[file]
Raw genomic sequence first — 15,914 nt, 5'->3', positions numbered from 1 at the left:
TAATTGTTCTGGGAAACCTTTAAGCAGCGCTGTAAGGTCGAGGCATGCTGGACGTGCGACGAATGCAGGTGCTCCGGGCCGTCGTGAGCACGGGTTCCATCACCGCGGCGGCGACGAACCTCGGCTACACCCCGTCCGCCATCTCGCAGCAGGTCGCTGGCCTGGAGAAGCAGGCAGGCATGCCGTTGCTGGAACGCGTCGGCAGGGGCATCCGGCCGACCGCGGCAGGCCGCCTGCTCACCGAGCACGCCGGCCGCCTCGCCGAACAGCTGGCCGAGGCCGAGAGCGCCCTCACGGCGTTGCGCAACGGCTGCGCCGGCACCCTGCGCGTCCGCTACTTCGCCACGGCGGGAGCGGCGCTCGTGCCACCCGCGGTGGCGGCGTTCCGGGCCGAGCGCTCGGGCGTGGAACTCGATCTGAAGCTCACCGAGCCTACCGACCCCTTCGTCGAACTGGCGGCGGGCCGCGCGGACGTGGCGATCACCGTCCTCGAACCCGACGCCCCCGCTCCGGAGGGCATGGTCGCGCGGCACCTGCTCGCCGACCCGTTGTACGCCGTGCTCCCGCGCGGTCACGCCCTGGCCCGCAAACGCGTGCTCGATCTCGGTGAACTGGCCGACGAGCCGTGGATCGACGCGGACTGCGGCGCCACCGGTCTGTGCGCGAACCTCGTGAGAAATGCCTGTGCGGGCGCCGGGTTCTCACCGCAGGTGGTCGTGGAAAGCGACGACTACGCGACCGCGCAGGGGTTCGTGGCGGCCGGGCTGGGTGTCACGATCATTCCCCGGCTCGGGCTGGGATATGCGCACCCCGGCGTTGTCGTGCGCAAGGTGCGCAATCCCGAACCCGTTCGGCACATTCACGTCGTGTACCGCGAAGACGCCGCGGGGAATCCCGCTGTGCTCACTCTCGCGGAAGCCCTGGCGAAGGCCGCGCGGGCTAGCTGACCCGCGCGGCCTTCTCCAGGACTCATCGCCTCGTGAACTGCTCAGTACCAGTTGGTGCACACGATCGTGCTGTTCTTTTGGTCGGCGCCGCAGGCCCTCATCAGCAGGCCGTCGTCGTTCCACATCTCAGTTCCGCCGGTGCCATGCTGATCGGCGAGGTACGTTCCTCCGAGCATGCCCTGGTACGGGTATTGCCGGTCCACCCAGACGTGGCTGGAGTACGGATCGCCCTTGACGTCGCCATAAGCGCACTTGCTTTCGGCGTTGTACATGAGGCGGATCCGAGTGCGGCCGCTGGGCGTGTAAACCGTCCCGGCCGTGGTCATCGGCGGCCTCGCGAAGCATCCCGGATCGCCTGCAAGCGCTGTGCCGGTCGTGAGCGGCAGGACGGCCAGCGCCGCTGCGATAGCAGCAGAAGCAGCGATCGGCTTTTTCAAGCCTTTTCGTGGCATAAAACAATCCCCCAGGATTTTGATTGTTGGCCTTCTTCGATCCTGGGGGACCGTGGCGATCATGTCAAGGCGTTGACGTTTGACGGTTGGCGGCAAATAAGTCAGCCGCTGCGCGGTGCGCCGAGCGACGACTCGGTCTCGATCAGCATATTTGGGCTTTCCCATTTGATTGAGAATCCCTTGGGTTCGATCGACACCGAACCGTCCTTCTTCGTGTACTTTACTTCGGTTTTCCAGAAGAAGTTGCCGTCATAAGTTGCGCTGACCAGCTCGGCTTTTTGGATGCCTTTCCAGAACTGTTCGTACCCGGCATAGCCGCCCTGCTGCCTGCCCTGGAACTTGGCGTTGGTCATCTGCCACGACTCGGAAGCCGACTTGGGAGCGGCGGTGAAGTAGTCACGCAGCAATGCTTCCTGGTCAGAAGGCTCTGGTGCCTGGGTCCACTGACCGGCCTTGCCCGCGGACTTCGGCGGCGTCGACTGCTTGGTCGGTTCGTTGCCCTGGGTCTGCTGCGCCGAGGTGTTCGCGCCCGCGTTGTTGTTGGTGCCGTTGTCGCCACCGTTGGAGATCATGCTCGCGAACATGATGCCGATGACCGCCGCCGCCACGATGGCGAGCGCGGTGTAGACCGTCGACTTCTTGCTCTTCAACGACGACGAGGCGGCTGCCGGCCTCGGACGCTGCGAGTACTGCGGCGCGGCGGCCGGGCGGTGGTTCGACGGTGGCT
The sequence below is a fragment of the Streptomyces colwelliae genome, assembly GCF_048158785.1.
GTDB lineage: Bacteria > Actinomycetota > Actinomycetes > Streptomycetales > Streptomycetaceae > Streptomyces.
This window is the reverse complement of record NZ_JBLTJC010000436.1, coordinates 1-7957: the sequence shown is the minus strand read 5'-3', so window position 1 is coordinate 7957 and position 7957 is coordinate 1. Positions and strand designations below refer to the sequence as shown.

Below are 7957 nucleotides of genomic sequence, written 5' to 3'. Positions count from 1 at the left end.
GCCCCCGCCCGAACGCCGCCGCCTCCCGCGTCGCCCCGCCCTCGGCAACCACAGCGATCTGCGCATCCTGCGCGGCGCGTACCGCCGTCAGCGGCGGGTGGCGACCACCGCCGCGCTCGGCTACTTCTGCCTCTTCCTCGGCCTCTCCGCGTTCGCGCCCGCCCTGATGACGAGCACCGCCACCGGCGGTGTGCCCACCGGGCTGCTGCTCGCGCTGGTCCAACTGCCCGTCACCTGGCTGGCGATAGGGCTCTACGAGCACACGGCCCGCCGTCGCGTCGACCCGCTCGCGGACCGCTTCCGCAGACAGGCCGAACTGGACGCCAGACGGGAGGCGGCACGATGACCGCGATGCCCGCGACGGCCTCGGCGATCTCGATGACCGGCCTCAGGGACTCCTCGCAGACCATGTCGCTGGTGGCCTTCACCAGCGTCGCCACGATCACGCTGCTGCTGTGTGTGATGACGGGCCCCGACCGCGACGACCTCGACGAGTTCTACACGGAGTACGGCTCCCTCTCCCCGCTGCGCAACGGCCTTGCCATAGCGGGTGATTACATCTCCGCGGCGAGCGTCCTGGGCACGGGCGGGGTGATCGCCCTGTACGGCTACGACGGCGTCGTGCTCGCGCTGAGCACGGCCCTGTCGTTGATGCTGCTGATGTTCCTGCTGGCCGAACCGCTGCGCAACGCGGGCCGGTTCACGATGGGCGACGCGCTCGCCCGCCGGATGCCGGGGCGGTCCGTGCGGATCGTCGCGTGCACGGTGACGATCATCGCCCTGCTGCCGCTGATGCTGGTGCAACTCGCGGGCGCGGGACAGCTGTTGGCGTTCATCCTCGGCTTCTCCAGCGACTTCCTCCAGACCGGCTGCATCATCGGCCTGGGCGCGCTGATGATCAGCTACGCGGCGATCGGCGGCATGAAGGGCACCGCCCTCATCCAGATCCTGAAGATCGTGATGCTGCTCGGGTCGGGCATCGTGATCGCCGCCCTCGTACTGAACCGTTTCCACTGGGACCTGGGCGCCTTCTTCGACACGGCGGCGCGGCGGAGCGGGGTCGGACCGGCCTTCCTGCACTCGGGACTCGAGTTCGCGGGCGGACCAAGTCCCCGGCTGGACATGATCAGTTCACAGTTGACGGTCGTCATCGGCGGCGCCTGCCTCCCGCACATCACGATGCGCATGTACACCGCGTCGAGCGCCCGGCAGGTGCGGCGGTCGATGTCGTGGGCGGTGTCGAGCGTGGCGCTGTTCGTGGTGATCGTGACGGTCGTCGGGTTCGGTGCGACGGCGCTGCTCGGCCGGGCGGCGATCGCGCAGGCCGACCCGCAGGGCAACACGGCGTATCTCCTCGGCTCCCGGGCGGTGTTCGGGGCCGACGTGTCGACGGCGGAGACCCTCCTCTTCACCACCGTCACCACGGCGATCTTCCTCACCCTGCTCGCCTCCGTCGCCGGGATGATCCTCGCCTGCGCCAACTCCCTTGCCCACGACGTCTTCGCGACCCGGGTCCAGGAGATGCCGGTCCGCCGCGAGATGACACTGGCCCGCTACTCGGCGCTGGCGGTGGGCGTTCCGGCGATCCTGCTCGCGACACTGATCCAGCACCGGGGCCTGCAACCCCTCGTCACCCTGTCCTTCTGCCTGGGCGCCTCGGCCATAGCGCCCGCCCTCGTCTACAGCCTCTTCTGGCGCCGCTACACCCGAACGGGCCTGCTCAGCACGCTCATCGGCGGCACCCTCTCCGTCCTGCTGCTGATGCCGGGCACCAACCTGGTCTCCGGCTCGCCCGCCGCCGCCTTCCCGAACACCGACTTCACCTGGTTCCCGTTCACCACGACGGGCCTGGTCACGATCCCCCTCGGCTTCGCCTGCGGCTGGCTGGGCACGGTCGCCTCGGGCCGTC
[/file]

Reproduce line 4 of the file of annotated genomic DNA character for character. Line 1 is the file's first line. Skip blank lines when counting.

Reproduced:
GTDB lineage: Bacteria > Actinomycetota > Actinomycetes > Streptomycetales > Streptomycetaceae > Streptomyces.